The descent down the mountain was pretty easy and the trail was well graded and not too rocky. I am glad I decided to go the way I did, because it would not have been quite as nice to do it the opposite way – descending down the rocky side of the Laurel Gorge. There were some very nice views of Lake Watauga on the trail down. This hike would have been very nice later in the fall or during the winter without leaves on the trees.
The miles passed quickly and before I knew it I was back at the car and along the shore of Watauga Lake. I drove down to the other trail head and picked up my bike and headed home. A great trip today!
1.7 miles biked – 7.2 miles hiked – 6.2 new AT miles
After returning from Summer Camp with the Boy Scouts, our family traveled to Charlottesville, VA to visit my wife’s mother. We had a really excellent time and really enjoyed the great seafood and steaks that my brother-in-law brought to eat. There were great whole crabs and mussels and they were prepared in a great spice boil. Very tasty!
During the long weekend, there was time to get away and hike a new section of the AT. The trail is close and my wife agreed to do a shuttle for me to allow for a longer section to be hiked. The plan for the hike was to go from the Dripping Rock parking area to Humpback Gap.
The route would take me over several rocky summits and cliffs along the ridge of Humpack Mountain that had great views on both sides of the Blue Ridge. On the first part of the ascent, I saw a nice deer that did not seem the least bit afraid of me. We took turns looking at each other, but the deer just kept right on munching. Continue reading
Been a few weeks since I have posted, so I am going to try and catch up on what I have been doing on the trail over the past couple of weeks.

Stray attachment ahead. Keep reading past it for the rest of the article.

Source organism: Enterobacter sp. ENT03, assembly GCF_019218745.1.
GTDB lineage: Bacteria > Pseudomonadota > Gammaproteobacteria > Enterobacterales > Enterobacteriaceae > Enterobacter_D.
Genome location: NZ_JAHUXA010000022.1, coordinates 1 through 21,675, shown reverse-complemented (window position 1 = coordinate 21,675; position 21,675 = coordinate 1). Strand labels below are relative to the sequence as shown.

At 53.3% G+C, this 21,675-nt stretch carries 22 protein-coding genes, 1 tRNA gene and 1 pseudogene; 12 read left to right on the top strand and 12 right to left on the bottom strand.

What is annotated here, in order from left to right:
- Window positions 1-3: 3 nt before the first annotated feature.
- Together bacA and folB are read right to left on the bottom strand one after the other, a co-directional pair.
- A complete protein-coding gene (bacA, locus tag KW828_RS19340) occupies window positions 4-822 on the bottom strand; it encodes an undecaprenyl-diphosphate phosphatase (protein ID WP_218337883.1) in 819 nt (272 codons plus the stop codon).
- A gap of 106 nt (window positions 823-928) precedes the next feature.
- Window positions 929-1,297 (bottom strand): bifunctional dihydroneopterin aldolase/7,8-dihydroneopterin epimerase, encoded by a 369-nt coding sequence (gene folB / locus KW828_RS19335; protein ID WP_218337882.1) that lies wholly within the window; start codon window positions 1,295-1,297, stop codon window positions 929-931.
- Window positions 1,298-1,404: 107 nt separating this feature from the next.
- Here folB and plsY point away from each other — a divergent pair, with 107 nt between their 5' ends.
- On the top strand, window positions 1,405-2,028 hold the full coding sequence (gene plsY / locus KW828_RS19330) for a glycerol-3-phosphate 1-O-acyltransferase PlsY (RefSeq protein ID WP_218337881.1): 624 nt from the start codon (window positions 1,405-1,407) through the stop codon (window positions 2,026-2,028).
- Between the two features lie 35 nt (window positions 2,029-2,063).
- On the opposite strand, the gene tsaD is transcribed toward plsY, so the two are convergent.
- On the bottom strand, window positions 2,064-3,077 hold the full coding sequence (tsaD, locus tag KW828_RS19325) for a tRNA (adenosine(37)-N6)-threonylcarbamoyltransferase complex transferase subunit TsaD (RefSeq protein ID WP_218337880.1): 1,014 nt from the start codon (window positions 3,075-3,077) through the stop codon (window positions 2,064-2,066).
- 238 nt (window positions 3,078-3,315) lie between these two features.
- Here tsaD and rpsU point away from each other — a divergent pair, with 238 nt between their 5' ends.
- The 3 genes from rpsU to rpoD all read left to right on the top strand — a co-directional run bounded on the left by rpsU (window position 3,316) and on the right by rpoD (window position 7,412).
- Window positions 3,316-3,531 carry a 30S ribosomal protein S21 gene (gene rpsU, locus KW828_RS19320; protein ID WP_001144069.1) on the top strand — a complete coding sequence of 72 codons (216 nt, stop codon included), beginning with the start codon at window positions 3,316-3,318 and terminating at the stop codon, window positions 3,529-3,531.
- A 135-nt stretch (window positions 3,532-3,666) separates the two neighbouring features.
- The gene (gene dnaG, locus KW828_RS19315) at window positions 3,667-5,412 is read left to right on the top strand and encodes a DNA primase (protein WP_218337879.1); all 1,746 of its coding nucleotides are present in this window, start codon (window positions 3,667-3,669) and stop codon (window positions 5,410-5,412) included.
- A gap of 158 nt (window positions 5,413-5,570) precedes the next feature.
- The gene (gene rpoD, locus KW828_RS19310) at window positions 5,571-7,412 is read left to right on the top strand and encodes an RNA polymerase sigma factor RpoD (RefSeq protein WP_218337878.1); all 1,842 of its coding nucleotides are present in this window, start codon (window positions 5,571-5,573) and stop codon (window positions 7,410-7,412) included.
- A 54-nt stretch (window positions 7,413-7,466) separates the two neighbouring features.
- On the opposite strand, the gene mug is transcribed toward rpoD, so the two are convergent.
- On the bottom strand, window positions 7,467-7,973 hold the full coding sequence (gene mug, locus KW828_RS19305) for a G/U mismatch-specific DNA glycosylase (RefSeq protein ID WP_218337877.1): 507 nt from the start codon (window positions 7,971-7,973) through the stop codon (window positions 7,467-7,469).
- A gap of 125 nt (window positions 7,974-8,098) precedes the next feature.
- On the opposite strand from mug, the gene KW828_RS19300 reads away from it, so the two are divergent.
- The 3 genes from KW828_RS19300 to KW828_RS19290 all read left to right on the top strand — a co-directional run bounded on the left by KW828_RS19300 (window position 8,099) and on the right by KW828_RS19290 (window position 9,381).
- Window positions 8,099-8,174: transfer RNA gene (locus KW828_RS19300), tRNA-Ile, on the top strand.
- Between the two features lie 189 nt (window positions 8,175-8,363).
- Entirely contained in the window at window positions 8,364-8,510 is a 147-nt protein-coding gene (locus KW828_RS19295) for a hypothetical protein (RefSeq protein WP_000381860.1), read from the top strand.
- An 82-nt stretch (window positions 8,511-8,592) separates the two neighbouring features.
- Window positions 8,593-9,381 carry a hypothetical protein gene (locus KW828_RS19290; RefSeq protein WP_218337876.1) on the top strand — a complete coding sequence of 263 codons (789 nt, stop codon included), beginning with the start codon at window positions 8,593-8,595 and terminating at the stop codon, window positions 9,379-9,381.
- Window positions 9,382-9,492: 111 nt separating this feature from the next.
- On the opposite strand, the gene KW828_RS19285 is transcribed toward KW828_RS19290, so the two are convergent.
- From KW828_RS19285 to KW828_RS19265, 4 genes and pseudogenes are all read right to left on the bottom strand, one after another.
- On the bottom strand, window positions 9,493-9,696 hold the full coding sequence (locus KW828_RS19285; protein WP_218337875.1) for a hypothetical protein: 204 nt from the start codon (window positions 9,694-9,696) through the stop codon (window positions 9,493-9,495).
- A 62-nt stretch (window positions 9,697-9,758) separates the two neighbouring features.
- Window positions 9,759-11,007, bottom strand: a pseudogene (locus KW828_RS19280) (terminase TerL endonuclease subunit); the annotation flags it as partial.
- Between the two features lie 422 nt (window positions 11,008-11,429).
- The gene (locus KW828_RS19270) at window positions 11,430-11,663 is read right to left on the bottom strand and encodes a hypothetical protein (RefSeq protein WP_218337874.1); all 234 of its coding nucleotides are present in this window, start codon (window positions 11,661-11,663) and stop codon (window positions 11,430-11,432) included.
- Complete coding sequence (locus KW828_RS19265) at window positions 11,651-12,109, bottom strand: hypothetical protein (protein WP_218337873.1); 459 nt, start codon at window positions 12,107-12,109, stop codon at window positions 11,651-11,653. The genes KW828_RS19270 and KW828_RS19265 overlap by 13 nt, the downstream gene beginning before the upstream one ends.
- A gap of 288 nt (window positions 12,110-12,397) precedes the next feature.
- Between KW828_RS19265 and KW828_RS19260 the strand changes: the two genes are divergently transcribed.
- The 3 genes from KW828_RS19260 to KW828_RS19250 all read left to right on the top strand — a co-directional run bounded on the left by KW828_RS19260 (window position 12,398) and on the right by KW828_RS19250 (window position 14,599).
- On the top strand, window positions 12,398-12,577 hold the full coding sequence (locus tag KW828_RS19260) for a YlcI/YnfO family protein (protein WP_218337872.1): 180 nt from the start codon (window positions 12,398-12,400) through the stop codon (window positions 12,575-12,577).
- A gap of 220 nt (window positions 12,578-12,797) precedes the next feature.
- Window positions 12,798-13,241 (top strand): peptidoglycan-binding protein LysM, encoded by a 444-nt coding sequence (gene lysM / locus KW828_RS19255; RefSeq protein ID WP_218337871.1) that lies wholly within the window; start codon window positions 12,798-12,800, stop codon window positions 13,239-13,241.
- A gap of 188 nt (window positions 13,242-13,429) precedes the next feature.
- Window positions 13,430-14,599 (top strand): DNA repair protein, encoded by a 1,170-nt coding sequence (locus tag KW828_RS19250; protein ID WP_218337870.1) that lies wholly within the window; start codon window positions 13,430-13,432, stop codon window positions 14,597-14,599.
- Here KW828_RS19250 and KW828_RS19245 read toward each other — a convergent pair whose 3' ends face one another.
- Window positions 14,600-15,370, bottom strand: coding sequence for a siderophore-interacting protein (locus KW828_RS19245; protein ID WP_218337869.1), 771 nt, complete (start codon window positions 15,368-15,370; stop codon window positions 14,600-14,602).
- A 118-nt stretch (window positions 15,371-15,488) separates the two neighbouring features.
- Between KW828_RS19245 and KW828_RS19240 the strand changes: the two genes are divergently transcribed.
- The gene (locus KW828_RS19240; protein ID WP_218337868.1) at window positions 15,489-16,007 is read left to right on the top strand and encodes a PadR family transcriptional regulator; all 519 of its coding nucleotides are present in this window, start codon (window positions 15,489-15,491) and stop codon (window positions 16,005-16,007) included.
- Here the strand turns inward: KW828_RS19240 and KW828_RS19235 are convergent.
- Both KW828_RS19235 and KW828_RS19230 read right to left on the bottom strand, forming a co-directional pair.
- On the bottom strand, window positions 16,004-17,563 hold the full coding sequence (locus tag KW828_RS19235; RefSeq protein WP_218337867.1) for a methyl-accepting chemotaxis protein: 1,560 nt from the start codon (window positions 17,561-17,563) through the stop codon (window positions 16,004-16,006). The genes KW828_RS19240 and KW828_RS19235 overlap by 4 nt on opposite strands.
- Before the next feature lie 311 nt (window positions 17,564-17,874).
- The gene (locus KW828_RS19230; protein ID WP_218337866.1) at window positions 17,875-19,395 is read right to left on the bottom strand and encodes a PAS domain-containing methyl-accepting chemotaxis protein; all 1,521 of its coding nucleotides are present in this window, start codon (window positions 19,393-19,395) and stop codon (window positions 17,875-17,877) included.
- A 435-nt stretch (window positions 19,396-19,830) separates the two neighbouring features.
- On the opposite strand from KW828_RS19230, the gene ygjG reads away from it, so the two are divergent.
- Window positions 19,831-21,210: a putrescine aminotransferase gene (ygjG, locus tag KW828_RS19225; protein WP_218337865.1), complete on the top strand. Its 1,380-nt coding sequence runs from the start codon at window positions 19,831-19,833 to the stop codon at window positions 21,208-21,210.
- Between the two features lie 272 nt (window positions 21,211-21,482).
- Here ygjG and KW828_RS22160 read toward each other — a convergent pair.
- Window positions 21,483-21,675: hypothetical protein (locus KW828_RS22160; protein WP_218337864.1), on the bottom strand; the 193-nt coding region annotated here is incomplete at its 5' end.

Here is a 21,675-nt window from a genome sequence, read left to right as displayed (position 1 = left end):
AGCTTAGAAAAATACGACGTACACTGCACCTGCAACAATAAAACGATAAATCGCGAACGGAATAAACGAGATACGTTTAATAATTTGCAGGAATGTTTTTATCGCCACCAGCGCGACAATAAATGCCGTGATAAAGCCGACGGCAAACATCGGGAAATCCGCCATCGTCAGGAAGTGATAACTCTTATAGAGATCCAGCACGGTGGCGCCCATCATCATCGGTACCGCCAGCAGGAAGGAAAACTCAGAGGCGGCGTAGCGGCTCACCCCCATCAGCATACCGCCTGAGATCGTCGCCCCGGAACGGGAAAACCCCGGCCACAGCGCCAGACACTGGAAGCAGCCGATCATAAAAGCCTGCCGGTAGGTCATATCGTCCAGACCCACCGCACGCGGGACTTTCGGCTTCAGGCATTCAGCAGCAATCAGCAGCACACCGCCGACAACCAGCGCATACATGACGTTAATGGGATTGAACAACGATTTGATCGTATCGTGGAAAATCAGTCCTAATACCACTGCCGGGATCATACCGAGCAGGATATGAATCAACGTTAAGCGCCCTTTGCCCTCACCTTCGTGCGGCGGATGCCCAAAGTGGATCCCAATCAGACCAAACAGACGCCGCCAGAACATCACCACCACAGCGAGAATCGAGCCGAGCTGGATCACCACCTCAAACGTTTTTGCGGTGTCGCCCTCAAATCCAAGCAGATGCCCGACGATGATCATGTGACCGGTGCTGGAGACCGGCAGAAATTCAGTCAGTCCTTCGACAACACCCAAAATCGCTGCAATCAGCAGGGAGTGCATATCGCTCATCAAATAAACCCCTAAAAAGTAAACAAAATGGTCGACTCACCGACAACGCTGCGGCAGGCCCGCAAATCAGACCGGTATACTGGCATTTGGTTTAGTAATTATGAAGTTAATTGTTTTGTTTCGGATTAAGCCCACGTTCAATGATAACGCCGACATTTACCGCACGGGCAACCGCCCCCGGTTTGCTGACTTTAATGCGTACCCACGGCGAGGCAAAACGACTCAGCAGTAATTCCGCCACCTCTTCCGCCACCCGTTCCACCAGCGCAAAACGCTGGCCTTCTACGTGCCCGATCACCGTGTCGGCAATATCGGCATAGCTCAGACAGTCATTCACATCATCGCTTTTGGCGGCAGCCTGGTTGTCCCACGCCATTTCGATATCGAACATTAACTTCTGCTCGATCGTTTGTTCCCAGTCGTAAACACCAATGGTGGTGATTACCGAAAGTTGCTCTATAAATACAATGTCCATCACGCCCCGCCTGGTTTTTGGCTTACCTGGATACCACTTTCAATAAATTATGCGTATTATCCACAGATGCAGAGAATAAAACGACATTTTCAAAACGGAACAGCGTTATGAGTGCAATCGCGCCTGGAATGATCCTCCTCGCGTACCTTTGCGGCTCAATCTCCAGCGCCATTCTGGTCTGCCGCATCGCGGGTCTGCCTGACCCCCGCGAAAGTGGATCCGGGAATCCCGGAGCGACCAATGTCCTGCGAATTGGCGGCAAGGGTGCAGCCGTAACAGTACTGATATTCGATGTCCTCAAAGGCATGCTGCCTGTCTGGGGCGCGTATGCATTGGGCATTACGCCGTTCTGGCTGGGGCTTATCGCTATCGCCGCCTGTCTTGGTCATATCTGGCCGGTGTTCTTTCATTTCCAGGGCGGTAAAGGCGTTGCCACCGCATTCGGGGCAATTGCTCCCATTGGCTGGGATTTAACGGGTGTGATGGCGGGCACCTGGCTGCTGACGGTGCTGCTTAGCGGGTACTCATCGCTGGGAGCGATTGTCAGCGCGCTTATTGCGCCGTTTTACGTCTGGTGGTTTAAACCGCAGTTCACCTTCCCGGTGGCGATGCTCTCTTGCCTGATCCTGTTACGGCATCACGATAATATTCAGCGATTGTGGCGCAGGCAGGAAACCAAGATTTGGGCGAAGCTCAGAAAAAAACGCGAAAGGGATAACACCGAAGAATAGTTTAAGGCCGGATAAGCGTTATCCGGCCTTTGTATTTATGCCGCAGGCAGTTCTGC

I wanted to make sure that I got back on the trail before leaving for summer camp with the Boy Scouts, so I took Tommy and Abby up to Apple Orchard Mountain in Virginia.
We started north into Virginia and decided to do some Geocaching along the way. It was nice to stretch our legs after a bit of time in the car. We stopped along the way near Danville, Gretna and Altavista and got our first caches in Virginia. The drive was nice and we enjoyed some of the less traveled backroads on our way through Bedford, home of the D-Day Memorial and the Peaks of Otter along the Blue Ridge Parkway.
The plan for the hike was to start at the Apple Orchard Falls Trail near Parkers Gap and follow the AT up and over Apple Orchard Mountain to the next road crossing with the Parkway. We would follow the Parkway and a parallel woods road back to complete the circuit. Continue reading
During the long holiday weekends, I try to go a little further out to complete section hikes. Last year I hiked from Springer Mountain to Gooch Gap. This year I hiked from Gooch Gap to Neels Gap.
I headed out on Friday morning, driving out I-40 toward the mountains. I got stuck in a traffic jam just before Asheville, which stopped traffic for over a 1/2 hour. Once this was cleared, it was good driving all the way to Woody Gap. The weather was partly cloudy, but there were a number of short showers as I passed through the Nantahalas.
When I reached Woody Gap, it was up in the clouds and you could not see more than a few hundred feet. As I got my day pack ready for the day’s hike, It cleared away and was a very nice afternoon. The first part of the hike would be an out an back from Woody Gap to Gooch Gap. I had planned to hike this last year but turned back due to weather. The trail was very nice, fairly level on a good path for the first mile. Then the trail went over a couple small knobs with nice views before descending to Gooch Gap. The trip back to Woody Gap was quick. I covered the 7+ miles in just about 3 hours.